...64 percent support the bill. According to a memo provided by her [sponsor Danielle Conrad] office, the Anzalone Liszt Grove Research conducted a statewide survey of 600 likely voters by telephone in January. The poll was paid for by a coalition of supporters of the bill, including Equal Nebraska and Human Rights Campaign.
...The bill – which will be Conrad’s last as a lawmaker – was passionately supported by Omaha Sen. Brad Ashford, who got choked up while recalling how his mother “kicked me out of bed and said, ‘Now you get down there and you fight for LB485.’
...Sen. Mark Christensen, R-Imperial, admitted he was launching a filibuster, saying his constituents oppose the bill.
“Christ tells us to love the person but hate the sin,” Christensen said. “He didn’t tell us to love the person, love the sin.”
He said he didn’t want to get into an ugly debate over the issue, and then quoted from a study of identical twins that concluded homosexuality is not genetic but can be caused by “non-sharing events” or exposure to pornography, sexual abuse and common environmental factors.
Conrad said all major medical associations reject that point of view, and warned those watching the debate they “may hear a lot of hate” and “junk science” but assured them “that will be nothing more than a dark footnote in a chapter on our civil rights.”
...Sen. Bill Avery, D-Lincoln, said 95 percent of the emails he’s received on the bill have been supportive.
Sen. Ernie Chambers, I-Omaha, who has introduced similar bills over his 40-plus-year career, accused opponents of the bill of “hiding behind religion.”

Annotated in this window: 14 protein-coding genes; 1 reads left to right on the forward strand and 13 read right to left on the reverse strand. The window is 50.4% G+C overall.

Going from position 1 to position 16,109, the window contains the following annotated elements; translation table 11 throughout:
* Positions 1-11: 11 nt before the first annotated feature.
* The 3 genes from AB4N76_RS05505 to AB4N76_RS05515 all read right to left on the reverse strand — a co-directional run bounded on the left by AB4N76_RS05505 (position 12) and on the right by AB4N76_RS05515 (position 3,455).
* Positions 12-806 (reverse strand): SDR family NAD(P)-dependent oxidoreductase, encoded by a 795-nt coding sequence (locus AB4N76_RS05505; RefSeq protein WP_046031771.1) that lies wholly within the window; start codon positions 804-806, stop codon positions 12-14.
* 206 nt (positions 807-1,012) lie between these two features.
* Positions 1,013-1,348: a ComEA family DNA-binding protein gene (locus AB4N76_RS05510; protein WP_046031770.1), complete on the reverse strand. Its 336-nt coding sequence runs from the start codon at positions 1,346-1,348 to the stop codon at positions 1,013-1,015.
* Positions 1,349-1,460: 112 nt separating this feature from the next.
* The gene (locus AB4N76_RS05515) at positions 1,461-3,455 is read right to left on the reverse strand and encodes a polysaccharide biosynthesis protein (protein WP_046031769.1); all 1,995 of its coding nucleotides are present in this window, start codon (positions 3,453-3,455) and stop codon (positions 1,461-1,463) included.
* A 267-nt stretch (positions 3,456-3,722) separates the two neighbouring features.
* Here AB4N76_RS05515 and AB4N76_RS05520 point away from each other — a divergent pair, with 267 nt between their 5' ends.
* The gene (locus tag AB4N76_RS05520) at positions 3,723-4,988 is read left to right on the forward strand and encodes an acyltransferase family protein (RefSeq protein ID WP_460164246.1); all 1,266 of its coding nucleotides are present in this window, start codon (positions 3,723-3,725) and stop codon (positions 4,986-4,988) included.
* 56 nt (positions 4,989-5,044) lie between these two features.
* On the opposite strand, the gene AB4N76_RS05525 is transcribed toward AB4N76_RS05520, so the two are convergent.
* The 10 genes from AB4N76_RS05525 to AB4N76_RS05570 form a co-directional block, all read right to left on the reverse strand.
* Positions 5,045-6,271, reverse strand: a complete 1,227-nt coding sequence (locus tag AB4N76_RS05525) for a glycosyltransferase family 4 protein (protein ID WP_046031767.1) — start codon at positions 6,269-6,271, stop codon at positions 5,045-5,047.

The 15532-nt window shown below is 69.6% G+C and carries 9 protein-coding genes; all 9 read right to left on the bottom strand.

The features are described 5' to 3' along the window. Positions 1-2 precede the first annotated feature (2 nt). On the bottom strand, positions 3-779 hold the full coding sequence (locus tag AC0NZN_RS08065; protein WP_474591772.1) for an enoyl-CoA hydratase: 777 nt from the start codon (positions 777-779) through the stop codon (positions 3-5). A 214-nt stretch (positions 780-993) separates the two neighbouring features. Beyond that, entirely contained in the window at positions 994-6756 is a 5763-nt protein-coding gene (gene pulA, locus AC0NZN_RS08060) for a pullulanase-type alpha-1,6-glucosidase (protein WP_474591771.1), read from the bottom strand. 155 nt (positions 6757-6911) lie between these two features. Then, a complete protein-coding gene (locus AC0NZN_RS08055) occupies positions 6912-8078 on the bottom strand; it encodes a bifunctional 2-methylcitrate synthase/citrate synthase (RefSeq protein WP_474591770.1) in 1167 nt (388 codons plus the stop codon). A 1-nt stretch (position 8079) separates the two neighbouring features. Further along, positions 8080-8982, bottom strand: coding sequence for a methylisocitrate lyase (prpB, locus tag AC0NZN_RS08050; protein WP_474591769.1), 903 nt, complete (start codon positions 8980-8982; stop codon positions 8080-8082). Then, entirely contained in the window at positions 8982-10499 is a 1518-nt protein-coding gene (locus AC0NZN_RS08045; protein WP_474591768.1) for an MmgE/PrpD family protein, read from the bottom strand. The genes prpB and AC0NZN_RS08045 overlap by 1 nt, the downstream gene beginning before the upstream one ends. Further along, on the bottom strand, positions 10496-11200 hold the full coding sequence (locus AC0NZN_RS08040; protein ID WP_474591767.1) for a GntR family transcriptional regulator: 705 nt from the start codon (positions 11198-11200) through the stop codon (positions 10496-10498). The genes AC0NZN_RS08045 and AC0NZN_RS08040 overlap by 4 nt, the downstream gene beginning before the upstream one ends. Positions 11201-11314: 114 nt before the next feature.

“These are people, and that ends the discussion,” he said.
Sen. Beau McCoy, R-Omaha, said all the lawmakers are opposed to discrimination and “believe in loving our fellow man,” but the bill would force Nebraskans to violate tenets of their faith.
“Similar laws have been used not as a shield against discrimination, but a sword to punish business owners and people of faith,” he said, noting that when Conrad first introduced the bill in committee last year, she said businesses don’t have the same rights as individuals.
“That troubles me a great deal and I dare say it would trouble an awful lot of Nebraskans to hear that,” McCoy said.
But Conrad defended the premise, saying a Taco Bell doesn’t have the same standing as an individual. She said Nebraska can offer as many tax incentives as possible, but will never “attract a big fish like Facebook or Google” if it’s not inclusive.
...Sen. Jim Smith, R-Papillion, said while he appreciates Conrad’s compassion and the spirit in which she brought the bill, he opposes the bill because it would be another burden on businesses.
He said most businesses with 15 to 100 employees don’t have a human resources department and will have to spend more money on legal counsel.
But Sen. Burke Harr, D-Omaha, an attorney, said if it’s a burden not to discriminate,
“that’s a burden we should be willing to take,” noting that “not one person has been sued” since Omaha passed its ban.
“This is good business,” he said. “Society is changing. You can fight it, but you’re on the wrong side.”
Sen. Bill Kintner, R-Papillion, accused supporters of the bill of trying to shame people who support religious freedom.
“If you’re a Christian bookstore, you want people that reflect your Christian values,” he said.
He also questioned how people would know someone’s sexual orientation or gender identity and called the bill “an attorney’s dream” that might dissuade people from expanding their businesses to more than 15 employees.
Conrad, an attorney, offered Kintner “a little free legal advice” – “Don’t fire someone just because they’re gay.”
Monday, April 7, 2014
LB485: anti-LGBT filibusterers explain their motives in opposing NE bill to outlaw employment bias against LGBTs
Excerpts from Deena Winters' excellent Nebraska Watchdog report on last Thursday's debate and filibuster over LB485. It's the most comprehensive account AKSARBENT has seen so far of the proceedings. Click the link and read the whole thing.
Posted by Enzo Labels: LB485